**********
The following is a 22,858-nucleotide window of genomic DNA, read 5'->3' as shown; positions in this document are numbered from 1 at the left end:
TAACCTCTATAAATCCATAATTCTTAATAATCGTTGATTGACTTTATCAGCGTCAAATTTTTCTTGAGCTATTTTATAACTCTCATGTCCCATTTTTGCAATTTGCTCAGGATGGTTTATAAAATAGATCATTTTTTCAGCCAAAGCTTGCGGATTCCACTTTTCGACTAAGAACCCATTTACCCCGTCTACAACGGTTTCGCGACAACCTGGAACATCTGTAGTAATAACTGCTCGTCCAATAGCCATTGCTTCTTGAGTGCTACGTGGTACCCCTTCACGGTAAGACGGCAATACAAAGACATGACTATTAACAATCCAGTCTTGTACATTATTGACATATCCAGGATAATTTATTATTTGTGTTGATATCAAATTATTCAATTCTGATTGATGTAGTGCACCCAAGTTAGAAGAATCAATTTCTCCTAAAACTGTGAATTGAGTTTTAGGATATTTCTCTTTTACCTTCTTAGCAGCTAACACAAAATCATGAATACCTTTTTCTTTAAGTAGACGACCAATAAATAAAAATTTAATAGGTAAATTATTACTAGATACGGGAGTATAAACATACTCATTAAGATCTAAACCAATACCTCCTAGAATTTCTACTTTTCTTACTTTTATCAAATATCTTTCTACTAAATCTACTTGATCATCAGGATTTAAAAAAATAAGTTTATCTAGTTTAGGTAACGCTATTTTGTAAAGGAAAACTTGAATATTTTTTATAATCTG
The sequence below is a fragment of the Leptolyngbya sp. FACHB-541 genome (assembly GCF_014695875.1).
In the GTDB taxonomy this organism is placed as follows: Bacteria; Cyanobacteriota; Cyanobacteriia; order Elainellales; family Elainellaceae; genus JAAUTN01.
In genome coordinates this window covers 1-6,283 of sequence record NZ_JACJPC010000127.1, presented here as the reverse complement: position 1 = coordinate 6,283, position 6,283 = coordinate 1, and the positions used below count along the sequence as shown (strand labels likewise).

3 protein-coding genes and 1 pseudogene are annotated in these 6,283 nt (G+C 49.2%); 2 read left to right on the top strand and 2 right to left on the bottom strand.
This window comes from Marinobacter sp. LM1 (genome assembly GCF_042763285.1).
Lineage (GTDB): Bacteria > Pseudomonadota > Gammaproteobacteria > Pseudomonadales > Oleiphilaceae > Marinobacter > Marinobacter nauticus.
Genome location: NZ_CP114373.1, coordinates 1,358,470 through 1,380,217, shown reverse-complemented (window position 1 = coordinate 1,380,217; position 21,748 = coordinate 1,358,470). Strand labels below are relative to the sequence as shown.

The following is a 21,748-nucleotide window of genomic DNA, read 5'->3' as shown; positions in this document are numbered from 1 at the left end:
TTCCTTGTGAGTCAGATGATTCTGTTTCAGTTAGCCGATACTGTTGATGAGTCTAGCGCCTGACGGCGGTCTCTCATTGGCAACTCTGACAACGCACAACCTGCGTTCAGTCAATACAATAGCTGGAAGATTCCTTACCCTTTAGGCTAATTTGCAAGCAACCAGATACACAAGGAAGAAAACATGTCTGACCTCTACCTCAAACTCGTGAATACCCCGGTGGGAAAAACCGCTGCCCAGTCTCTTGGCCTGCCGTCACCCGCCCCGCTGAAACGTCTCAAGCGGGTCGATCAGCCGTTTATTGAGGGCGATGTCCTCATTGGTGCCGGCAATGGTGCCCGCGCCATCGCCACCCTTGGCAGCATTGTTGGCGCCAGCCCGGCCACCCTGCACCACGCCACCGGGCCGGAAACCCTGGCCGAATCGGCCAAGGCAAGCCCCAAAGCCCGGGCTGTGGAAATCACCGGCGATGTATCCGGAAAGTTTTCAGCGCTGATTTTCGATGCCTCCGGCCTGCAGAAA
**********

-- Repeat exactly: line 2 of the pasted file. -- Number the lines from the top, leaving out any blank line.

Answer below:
TAACCTCTATAAATCCATAATTCTTAATAATCGTTGATTGACTTTATCAGCGTCAAATTTTTCTTGAGCTATTTTATAACTCTCATGTCCCATTTTTGCAATTTGCTCAGGATGGTTTATAAAATAGATCATTTTTTCAGCCAAAGCTTGCGGATTCCACTTTTCGACTAAGAACCCATTTACCCCGTCTACAACGGTTTCGCGACAACCTGGAACATCTGTAGTAATAACTGCTCGTCCAATAGCCATTGCTTCTTGAGTGCTACGTGGTACCCCTTCACGGTAAGACGGCAATACAAAGACATGACTATTAACAATCCAGTCTTGTACATTATTGACATATCCAGGATAATTTATTATTTGTGTTGATATCAAATTATTCAATTCTGATTGATGTAGTGCACCCAAGTTAGAAGAATCAATTTCTCCTAAAACTGTGAATTGAGTTTTAGGATATTTCTCTTTTACCTTCTTAGCAGCTAACACAAAATCATGAATACCTTTTTCTTTAAGTAGACGACCAATAAATAAAAATTTAATAGGTAAATTATTACTAGATACGGGAGTATAAACATACTCATTAAGATCTAAACCAATACCTCCTAGAATTTCTACTTTTCTTACTTTTATCAAATATCTTTCTACTAAATCTACTTGATCATCAGGATTTAAAAAAATAAGTTTATCTAGTTTAGGTAACGCTATTTTGTAAAGGAAAACTTGAATATTTTTTATAATCTG